Saturday, September 22, 2012

Spiritual Disciplines Influence on Personal Growth

Willard (1996) defined spiritual disciplines as “an ancient tradition of activities which are means of grace, ways of approaching and relating richly to God…activities in our power, things that we can do, to meet God in such a way that we become able to do what we cannot do by direct effort.”  These activities or practices have been helpful for followers of Christ over the centuries:
Categorized through abstinence and engagement, spiritual disciplines emphasize denial of flesh and the connecting to God and other people.  Vos (2012) indicated that Willard describes The Spiritual Disciplines as tried and true activities employed in order to give our spirits more control over our bodies, by molding and shaping our embodied selves.  Vos goes further in the literature stating that the spiritual disciplines are limited in power, because they are designed solely to put us in a place where God's grace can change us; making us totally reliant on God for our spiritual transformation. 

The ideal of personal spiritual growth, in general, is birthed out of pure discipline.  This discipline or obedience may be entailed through routine activities, such as The Spiritual Disciplines, being exercised that create a favorable
-->outcome—synonymous to that of an athlete.  In a Christian capacity, as Vos indicated, we need to be transformed spiritually if we wish to effectively minister.  When taking a closer look at witnessing and The Spiritual Disciplines, the concept of relationship readily comes to surface...whether vertically or horizontally.  At the heart of the spiritual disciplines lies discipleship.

I believe the overarching principles associated with the influence of The Spiritual Disciplines on personal growth is the emphasis of relationship and the heightened sense of accountability.  Proverbs such as "iron sharpens irons..." promote personal growth and the essentially betterment of mankind.  To that end, I believe this sharpening process is only attainable through The Spiritual Disciplines' underlying message of being fully reliant on God.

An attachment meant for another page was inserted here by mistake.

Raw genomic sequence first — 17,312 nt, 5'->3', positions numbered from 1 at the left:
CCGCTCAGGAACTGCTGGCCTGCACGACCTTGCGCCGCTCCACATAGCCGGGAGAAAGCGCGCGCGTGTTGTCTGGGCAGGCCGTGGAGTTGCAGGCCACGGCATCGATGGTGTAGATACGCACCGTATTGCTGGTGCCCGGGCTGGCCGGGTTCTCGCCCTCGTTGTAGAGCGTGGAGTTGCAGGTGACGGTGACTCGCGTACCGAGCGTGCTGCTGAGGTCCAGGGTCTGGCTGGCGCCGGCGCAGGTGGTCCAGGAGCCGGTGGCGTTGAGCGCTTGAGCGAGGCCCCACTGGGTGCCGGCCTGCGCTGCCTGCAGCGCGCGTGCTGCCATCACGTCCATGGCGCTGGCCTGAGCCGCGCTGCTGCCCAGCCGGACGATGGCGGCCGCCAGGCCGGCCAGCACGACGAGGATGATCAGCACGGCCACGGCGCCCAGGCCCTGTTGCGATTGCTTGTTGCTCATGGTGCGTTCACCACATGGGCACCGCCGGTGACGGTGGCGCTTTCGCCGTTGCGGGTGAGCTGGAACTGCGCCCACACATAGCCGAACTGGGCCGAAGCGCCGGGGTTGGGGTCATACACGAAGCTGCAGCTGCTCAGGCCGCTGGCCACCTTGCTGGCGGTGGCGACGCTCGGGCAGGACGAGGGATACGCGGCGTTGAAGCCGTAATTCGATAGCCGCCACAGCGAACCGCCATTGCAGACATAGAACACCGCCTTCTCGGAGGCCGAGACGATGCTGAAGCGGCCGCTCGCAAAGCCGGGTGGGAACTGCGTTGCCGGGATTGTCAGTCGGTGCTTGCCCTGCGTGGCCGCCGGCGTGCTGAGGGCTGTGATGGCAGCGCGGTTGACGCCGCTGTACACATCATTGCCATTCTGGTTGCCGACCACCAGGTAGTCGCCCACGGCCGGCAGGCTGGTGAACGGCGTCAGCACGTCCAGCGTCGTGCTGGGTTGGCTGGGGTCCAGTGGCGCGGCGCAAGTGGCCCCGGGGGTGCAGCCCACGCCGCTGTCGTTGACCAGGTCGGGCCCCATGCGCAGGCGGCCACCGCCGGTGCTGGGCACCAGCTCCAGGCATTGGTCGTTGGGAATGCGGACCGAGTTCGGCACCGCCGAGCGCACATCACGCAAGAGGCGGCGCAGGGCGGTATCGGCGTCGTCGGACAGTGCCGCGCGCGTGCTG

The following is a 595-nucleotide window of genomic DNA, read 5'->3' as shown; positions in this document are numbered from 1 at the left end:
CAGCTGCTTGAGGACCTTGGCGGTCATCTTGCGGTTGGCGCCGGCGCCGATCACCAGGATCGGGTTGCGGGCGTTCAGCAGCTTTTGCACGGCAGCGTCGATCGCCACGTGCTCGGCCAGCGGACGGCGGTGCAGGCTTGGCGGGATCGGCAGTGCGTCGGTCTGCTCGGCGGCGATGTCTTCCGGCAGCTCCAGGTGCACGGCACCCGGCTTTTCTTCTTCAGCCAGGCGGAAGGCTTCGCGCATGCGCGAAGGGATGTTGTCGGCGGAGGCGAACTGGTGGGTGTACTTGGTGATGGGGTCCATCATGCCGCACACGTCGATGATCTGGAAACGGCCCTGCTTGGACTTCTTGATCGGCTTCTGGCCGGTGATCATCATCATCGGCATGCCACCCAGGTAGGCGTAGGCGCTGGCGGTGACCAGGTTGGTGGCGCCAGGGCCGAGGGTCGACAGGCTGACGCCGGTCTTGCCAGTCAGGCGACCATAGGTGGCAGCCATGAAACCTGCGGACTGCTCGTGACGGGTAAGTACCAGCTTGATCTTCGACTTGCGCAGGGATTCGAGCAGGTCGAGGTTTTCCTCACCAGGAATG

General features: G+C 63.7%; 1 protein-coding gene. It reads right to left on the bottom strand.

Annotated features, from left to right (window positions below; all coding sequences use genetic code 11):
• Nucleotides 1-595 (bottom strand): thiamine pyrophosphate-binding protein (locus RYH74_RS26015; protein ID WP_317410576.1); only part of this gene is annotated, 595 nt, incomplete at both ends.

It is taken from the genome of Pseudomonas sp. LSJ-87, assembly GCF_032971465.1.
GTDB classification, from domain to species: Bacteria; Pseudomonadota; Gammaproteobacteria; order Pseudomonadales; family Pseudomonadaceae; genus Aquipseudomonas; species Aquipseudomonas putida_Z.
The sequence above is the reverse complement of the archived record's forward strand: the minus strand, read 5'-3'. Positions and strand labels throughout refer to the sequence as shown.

Willard, D.(1996). Spirituality: Going beyond the limits. Christian Counseling Today, 4 (1), 16-22.
Willard, D. (1998). Spiritual Disciplines, spiritual formation, and the restoration of the soul. Journal of Psychology and Theology, 26 (1), 101-109.

Vos, B. (2012). The Spiritual Disciplines and Christian ministry. Evangelical Review Of Theology, 36(2), 100-114.  


  1. I find in my own walk and accountability with God that being disciplined is very bittersweet. Putting no confidence in my flesh, but submitting to God is difficult at times. However, just like a runner or weightlifter who through disciplined practice gradually gets better and better, I find the same aspect at work in my spiritual life, which overflows into my marriage and my children. It is well worth the effort. Thanks for your post.

    1. Steve,

      Bittersweet is definitely the word that I can use to describe my walk as well. I find it easy to shift in my temporal emotions whenever I encounter the daily rigor life brings, but I'm learning that possessing true joy is essential in all of this. This same joy makes does indeed make our walk worthwhile. Thinking about what it means to possess this joy also leads me to when James speaks about counting trials as joy, because our faith is being tested and this allows our endurance to develop.

  2. The quote that says "they (spiritual disciplines) are designed solely to put us in a place where God's grace can change us; making us totally reliant on God for our spiritual transformation" reminds me personally of a statement I heard a speaker say about God's will. He said instead of saying "God I want to know your will" we should slice off the "r" and the "will" and say "God I want to know you" and do those things that draw us into a more intimate knowing relationship with God---as a result, we are in His will. Sometimes, I think it's easy to use the spiritual disciplines as a checklist to sort of gauge my spiritual life--in a sense making them about my own strength. I really like the perspective of this writer in this particular quote. The key ingredient of all of this is discipline not just in the doing of these things but in the how to as well---Ortberg says it's not how much we read our Bible, but how we read it...the heart of the doing is so important.

    1. Brandy,

      Thanks for sharing that. I believe it is very insightful. I can admit that I have found myself caught in a selfish mindset even when saying "God, I want to know your will," because I know that it is ultimately beneficial to me...the thought that I always made me reluctant in saying "God, I want to know you," is having to sacrifice myself. I'm glad that I am maturing out of that state; thanks for allowing me to revisit that place and appreciate what God has done for me.

  3. Read this in McMinn's (1996) "Psychology, Theology, and Spirituality" regarding the spiritual disciplines:

    The disciplines are not spiritual, but they provide opportunities to experience God. They are vehicles of spirituality that bring us face-to-face with God's grace. God transforms us as we invite change through using the spiritual disciplines.


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